March 12, 2019, by Sarah Colborne

Revisiting the Dark Side; the archive of the University of Nottingham Gothic Society

A guest post by Anja Rohde, Secretary of GothSoc 1997/98

In September last year I started working at Manuscripts and Special Collections as a Library Assistant, and soon found out about the current initiative to collect historic and current material from University of Nottingham student societies, the Tri-Campus Contemporary Collecting Project. The project really appeals to me, since my connection with the university is a long one, stretching right back into the mists of time (well, the mid-1990s) when I first arrived in Nottingham as a student archaeologist and ancient historian.

“Gather round, children, and let me tell you stories of the ancient past; of the magic potion known as Snakebite and Black, and the mystic ritual dance called the Gothic Two-Step…” Detail of frontispiece from ‘The English spelling book’, 1840. Briggs Collection LT310.PE/M2

As an undergraduate I was an active member of various student societies, and in my second year two friends and I decided that there was a gap in the SU market for a society dedicated to all things spooky and macabre. Thus, the following year, we formed the University of Nottingham Gothic Society, or “GothSoc” for short. Dave Scruton was our President, Cassandra Andrews-Kemp was President of Vice, and I was Secretary. We were a relatively small society (about 35 members, if I recall correctly), and not the most active socially, but we did run some fun events; we held parties, in the cave by Highfields Lake and in the function room on Broadgate Park, and we organised a film night. We also issued a newsletter, keeping our members informed about local clubnights, gigs, and events which they might be interested in. The newsletter was named “Last Exit for the Lost” after a song by Fields of the Nephilim, and we always signed off with the salutation “Boomshanka”, in homage to classic sitcom The Young Ones! In the summer of 1998 Dave, Cass and I graduated, and unfortunately none of the younger members were willing to take on running the society so GothSoc folded after just one year in existence, leaving us with good memories and many enduring friendships.

Anja in her student bedroom, wearing white goth makeup and a black dress, standing in front of a Marilyn Manson poster

GothSoc secretary in her natural environment; Broadgate Park January 1998. UU 22

I felt certain that I still had a few papers and other ephemera from the society tucked away somewhere at home, so shortly after starting work in Manuscripts I spent a very pleasant evening hunting through boxes and photo albums, and reminiscing about my time at university. I did find a few relevant items: a copy of one of our newsletters, a poster which we’d displayed at Freshers’ Fair to attract members, and photographs taken at GothSoc events. This small selection of items became the basis of the GothSoc archive in the collection of Manuscripts and Special Collections, and if anyone provides more items in the future they will be added to the same reference and kept together.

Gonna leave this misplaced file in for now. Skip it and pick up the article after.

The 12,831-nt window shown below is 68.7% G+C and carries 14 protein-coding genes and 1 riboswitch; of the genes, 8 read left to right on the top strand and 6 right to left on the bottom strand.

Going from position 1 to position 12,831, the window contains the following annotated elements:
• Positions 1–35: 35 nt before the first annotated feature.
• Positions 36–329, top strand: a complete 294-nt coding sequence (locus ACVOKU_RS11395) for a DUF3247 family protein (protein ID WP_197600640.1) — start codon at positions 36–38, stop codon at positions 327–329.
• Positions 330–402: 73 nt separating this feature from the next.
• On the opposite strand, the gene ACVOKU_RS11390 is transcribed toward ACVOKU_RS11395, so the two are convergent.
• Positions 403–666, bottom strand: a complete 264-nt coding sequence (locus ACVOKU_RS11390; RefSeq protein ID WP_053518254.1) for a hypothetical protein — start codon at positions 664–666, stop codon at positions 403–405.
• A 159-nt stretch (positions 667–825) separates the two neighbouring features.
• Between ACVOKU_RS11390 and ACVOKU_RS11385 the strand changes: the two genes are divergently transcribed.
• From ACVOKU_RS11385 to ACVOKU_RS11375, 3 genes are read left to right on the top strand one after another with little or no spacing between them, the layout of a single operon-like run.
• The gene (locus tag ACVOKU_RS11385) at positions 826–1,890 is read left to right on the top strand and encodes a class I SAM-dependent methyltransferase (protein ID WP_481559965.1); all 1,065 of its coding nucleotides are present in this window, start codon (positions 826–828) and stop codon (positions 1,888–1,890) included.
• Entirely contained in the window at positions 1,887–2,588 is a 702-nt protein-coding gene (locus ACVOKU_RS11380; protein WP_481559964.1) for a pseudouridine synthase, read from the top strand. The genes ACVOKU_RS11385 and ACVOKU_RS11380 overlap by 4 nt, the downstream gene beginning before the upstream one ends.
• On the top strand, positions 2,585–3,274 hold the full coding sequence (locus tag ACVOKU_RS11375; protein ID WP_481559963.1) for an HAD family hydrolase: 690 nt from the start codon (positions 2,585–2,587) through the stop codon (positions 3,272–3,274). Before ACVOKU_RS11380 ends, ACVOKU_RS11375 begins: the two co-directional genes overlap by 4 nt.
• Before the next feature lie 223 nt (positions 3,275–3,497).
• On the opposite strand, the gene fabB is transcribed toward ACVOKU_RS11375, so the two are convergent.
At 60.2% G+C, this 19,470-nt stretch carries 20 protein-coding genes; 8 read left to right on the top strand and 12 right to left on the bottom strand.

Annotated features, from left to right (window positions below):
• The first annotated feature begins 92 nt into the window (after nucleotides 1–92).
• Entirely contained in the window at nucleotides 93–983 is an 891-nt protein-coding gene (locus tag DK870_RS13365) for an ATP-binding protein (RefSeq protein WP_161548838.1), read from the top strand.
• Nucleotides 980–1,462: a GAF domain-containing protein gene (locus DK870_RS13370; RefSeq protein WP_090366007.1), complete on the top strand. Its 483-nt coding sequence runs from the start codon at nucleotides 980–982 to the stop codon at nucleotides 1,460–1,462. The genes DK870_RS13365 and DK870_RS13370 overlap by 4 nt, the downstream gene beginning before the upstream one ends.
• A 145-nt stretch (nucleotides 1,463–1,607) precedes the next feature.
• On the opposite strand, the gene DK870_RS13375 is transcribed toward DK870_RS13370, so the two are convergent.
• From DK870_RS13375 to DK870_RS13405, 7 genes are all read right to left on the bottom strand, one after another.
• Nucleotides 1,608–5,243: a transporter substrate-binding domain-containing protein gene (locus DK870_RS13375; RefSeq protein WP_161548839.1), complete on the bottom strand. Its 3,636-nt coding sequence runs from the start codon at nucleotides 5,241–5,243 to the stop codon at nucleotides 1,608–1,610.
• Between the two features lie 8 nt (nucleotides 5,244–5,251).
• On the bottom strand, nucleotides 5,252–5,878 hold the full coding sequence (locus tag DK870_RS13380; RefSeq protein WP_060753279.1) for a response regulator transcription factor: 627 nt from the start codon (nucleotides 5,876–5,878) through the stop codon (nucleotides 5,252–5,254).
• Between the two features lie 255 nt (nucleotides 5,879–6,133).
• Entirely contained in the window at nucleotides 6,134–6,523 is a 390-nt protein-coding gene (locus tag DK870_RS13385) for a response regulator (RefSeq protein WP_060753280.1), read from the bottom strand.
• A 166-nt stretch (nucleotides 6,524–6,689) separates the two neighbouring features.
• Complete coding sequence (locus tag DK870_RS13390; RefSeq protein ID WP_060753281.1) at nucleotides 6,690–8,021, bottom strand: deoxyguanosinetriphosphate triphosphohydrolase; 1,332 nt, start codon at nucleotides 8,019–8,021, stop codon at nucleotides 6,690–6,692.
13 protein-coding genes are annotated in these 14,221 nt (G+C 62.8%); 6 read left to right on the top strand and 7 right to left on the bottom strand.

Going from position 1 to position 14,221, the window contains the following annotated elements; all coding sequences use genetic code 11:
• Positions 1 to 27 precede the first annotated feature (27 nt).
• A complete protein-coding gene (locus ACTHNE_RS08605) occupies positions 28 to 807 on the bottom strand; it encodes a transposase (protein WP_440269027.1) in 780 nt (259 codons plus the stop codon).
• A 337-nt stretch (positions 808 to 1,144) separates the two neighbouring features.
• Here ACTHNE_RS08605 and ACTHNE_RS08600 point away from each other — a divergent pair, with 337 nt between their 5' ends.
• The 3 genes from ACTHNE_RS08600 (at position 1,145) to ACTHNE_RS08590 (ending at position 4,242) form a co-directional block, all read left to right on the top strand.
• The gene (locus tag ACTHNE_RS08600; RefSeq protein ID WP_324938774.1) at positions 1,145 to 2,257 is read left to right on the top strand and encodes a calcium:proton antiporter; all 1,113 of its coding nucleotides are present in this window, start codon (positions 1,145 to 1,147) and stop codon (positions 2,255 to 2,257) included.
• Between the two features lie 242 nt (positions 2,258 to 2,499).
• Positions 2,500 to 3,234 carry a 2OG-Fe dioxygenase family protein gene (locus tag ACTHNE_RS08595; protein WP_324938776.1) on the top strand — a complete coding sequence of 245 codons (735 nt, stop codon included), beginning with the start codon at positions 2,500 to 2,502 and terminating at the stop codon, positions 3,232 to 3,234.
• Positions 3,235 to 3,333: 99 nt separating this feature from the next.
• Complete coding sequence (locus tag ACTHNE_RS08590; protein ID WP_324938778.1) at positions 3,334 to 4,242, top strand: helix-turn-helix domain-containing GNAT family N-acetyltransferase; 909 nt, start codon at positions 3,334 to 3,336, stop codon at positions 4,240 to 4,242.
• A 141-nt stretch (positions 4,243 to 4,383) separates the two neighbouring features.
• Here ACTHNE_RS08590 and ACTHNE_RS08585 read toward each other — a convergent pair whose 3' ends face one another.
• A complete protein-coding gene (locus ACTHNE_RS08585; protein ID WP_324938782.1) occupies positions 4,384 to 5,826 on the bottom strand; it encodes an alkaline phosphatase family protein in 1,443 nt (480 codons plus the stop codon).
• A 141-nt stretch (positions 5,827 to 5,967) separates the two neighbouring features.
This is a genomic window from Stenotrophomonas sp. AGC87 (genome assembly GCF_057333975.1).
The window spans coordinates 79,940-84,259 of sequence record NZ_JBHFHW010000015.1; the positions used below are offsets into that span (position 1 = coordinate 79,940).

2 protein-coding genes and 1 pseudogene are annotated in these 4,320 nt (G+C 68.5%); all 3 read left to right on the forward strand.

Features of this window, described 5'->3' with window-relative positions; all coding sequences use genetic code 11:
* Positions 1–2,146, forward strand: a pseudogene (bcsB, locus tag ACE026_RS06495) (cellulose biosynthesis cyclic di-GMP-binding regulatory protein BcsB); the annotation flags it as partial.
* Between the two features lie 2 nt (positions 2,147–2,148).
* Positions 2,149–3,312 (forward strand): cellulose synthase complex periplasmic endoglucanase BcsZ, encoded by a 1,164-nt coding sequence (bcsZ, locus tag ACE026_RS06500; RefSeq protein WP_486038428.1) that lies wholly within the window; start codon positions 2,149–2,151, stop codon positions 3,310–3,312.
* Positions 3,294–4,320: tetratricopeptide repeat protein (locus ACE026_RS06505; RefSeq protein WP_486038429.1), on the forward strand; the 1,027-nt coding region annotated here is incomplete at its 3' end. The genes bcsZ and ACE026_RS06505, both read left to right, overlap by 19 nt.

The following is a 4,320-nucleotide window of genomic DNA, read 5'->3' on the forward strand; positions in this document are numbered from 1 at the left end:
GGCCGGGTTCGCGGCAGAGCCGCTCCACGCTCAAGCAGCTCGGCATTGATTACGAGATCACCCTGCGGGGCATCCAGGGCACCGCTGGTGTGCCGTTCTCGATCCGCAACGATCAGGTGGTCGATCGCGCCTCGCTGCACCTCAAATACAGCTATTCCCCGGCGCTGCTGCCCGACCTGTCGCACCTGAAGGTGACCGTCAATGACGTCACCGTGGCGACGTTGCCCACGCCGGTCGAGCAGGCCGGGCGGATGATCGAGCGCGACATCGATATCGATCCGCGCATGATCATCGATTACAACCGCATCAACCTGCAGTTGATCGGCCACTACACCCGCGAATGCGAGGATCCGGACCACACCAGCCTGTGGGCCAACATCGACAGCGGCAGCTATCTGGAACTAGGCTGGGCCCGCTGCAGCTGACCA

Looking through the items I wanted to donate was a lovely trip into nostalgia, and it also gave me the chance to think about the society and what it had meant to me. I was struck by how enthusiastically we embraced the clichés about goths which we later grumbled about; for instance one of the photos, taken in my student bedroom, shows another poster which we made for Freshers’ Fair, which reads “Are you miserable? Do you wear black? Enjoyed ‘The Crow’? Then join GothSoc!”, which I would cringe to read now! It’s also interesting how broad our definition of ‘gothic’ was; the events which we advertised to our members were not just from the traditional goth scene, but included all aspects of what could be termed alternative culture, from political folk bands, to classic sci-fi films, to electronic industrial music. On one level the items might seem frivolous, but I think they reveal a group of young people investigating art, music and culture, and discovering our identity. They show just how important and formative our undergraduate years, and the supportive atmosphere of the university was for us. I am very happy to think that these things will now be preserved for the future!

Student society collecting box in the societies area of the Portland Building

The Gothic Society archive can be accessed in the Reading Room at King’s Meadow Campus. Manuscripts and Special Collections would love to hear from anyone with similar materials from their time as a member of a student society. Current society officers can also use the new archive collecting box in the societies area in the Portland Building to drop off a spare copy of any flyers, posters, newsletters, etc., that they produce for distribution.

Posted in Time Capsule